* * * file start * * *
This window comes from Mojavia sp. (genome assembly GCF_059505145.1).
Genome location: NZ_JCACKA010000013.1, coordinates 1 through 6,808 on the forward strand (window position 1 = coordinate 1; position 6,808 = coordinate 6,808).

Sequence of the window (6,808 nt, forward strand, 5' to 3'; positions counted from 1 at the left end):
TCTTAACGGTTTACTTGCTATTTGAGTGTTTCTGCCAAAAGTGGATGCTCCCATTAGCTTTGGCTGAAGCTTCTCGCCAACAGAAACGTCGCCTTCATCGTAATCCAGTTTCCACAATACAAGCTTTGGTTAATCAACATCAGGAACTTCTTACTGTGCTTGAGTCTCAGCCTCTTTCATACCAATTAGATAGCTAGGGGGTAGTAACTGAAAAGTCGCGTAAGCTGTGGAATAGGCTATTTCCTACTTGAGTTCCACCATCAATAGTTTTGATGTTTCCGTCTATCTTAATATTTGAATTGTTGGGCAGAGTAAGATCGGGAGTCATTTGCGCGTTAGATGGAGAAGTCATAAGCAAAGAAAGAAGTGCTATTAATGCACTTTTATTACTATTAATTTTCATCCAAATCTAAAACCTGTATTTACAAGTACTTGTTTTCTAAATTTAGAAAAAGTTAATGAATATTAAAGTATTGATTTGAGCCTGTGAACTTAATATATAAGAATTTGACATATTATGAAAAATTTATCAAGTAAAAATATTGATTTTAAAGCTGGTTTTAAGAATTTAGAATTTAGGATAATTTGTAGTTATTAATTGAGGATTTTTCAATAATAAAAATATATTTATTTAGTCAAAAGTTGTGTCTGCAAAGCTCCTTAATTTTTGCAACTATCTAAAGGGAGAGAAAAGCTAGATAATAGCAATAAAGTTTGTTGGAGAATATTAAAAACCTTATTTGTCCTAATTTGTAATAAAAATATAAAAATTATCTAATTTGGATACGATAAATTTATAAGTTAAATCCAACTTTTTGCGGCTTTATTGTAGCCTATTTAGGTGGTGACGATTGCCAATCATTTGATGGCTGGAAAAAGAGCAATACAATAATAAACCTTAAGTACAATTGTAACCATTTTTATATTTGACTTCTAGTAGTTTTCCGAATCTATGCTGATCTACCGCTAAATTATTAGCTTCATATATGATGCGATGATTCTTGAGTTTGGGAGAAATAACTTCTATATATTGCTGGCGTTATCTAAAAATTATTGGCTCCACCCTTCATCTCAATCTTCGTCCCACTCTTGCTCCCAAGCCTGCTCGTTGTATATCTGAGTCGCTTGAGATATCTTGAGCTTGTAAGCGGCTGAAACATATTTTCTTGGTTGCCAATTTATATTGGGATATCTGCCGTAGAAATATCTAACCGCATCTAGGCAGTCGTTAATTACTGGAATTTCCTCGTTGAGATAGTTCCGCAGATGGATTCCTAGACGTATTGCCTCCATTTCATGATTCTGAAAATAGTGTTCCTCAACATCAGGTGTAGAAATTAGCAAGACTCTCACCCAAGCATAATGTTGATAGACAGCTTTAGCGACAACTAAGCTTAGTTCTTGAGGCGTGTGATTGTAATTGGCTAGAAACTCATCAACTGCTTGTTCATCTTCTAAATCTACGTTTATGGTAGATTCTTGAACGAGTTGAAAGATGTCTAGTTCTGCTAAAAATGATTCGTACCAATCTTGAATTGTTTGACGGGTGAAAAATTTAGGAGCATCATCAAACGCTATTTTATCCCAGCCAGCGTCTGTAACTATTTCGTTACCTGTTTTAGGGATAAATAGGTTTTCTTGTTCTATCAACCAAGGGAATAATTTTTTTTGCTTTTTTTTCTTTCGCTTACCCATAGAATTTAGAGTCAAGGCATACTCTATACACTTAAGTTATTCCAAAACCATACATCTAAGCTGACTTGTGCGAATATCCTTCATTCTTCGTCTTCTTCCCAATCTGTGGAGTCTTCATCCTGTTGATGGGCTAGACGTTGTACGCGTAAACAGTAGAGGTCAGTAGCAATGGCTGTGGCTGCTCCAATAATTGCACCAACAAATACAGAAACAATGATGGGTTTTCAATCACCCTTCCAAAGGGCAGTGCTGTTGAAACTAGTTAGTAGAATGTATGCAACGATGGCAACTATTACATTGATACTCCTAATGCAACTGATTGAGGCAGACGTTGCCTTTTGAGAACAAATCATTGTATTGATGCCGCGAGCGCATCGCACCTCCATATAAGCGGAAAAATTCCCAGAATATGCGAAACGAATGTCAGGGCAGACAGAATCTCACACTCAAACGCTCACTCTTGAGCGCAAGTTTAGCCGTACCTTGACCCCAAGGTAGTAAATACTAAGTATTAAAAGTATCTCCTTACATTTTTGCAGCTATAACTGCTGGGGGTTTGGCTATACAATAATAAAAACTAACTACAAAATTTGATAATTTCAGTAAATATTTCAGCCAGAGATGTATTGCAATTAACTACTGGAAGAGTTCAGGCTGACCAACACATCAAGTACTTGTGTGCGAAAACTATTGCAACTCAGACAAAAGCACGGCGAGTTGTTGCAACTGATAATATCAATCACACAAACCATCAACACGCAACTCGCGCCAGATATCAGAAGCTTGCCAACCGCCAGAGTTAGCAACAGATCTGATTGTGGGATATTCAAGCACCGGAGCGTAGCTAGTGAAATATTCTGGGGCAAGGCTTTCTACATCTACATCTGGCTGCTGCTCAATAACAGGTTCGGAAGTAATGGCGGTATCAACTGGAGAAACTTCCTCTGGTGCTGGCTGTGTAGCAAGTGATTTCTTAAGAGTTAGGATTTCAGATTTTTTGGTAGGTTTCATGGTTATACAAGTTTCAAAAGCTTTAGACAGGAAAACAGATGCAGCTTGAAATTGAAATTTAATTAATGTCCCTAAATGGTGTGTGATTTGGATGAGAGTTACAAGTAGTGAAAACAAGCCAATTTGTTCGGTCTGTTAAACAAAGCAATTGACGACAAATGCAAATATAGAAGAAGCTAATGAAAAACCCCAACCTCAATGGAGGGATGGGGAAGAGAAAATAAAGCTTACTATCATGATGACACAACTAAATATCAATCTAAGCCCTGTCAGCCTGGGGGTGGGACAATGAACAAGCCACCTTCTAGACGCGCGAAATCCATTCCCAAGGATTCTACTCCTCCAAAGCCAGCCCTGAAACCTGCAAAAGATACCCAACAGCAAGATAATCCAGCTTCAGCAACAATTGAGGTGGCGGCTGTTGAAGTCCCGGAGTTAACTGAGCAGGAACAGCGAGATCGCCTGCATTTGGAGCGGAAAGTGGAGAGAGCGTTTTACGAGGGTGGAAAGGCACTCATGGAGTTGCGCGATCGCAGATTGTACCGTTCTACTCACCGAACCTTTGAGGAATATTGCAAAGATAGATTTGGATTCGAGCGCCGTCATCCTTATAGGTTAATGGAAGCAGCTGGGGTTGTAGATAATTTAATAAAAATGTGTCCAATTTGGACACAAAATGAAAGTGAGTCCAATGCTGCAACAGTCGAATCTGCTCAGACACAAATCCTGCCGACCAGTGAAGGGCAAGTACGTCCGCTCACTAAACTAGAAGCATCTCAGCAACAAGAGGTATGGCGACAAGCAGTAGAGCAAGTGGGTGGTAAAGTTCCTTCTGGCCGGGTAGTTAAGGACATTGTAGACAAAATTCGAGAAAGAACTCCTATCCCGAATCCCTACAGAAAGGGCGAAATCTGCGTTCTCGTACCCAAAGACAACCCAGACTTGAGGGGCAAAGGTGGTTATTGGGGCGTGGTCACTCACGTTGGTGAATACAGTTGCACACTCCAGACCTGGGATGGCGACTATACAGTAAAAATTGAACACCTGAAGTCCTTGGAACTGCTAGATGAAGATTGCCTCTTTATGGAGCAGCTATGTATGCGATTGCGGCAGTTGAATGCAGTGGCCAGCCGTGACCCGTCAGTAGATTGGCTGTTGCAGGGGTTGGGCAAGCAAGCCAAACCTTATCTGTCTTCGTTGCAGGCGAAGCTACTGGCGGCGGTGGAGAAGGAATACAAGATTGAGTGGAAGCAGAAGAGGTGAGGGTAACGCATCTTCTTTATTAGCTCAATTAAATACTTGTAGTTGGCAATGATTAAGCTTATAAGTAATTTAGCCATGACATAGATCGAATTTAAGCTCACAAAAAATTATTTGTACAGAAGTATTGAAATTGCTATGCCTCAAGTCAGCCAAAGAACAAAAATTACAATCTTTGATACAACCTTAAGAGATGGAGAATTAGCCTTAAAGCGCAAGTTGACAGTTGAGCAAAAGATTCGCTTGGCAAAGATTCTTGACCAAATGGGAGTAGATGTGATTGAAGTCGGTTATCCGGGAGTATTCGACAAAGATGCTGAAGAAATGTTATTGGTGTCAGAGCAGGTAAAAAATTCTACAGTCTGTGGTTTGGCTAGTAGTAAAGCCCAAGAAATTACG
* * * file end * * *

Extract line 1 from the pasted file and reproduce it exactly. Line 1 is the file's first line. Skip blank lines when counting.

This window comes from Mojavia sp. (genome assembly GCF_059505145.1).